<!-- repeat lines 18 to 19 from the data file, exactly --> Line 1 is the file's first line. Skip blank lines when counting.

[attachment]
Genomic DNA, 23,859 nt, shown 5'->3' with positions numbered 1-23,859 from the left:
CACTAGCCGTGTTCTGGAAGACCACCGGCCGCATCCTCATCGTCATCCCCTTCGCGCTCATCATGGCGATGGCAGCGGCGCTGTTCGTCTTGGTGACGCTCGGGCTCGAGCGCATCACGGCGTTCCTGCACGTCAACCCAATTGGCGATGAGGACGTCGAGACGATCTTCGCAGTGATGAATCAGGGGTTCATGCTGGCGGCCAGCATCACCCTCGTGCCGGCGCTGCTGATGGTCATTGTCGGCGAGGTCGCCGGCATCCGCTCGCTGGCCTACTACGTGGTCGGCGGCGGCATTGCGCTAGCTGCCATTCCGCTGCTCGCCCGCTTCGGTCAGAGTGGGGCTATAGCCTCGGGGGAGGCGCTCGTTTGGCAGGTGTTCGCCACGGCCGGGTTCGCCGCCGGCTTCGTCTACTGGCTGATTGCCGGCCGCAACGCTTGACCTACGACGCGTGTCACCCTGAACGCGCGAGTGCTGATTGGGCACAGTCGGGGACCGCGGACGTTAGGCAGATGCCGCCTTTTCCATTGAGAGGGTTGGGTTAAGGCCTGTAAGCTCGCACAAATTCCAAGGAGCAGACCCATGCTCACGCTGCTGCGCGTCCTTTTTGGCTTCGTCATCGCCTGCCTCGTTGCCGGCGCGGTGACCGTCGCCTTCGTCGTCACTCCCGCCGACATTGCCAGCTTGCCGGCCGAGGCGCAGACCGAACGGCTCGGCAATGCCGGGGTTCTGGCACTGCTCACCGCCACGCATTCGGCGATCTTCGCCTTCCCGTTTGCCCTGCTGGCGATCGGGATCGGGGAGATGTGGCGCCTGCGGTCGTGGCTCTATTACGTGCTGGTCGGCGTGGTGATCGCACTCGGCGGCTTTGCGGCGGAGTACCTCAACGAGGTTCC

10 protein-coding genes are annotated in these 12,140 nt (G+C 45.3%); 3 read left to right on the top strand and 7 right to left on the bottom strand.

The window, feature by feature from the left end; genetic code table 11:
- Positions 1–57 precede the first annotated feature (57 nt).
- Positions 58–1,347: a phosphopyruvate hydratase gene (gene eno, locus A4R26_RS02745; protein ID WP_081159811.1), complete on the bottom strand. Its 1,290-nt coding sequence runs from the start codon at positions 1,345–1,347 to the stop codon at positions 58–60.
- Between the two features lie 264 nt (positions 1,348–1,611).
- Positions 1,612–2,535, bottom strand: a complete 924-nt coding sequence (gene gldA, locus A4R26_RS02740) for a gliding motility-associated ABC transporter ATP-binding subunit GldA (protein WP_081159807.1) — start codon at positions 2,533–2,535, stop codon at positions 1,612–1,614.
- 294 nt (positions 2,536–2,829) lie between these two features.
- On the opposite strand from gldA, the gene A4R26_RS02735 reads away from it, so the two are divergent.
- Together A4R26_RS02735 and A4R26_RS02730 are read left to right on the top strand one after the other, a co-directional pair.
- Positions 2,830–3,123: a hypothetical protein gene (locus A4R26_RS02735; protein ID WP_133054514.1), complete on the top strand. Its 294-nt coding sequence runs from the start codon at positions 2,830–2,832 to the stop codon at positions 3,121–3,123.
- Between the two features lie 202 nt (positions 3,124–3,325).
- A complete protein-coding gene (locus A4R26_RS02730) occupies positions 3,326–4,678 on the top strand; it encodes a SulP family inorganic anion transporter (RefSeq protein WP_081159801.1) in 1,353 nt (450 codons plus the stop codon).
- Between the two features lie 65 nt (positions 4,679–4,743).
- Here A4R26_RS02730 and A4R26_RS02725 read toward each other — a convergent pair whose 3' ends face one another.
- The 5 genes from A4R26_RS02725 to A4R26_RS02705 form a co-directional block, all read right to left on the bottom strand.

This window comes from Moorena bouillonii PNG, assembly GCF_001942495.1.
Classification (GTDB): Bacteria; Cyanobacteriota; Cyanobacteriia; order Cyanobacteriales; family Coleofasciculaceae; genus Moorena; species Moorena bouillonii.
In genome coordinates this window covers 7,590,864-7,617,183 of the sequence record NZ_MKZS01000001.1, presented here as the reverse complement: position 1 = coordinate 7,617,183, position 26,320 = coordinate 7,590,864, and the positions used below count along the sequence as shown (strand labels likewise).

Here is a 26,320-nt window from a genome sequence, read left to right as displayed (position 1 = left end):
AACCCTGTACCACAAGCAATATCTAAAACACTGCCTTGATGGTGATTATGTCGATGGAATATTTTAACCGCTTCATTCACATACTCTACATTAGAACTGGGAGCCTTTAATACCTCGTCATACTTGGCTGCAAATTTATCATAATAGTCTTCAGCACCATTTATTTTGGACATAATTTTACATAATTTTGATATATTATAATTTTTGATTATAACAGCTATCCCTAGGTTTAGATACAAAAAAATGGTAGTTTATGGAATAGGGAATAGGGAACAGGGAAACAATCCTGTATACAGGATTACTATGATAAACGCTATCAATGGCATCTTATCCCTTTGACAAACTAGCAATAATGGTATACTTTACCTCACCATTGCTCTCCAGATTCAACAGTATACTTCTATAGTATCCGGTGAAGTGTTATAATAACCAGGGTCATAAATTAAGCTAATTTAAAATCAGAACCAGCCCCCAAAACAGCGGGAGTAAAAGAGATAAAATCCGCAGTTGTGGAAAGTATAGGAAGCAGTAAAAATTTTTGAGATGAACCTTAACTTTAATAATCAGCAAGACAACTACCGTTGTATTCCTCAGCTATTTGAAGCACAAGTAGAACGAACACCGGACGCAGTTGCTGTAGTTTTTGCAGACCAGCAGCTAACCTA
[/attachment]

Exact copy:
This window comes from Moorena bouillonii PNG, assembly GCF_001942495.1.
Classification (GTDB): Bacteria; Cyanobacteriota; Cyanobacteriia; order Cyanobacteriales; family Coleofasciculaceae; genus Moorena; species Moorena bouillonii.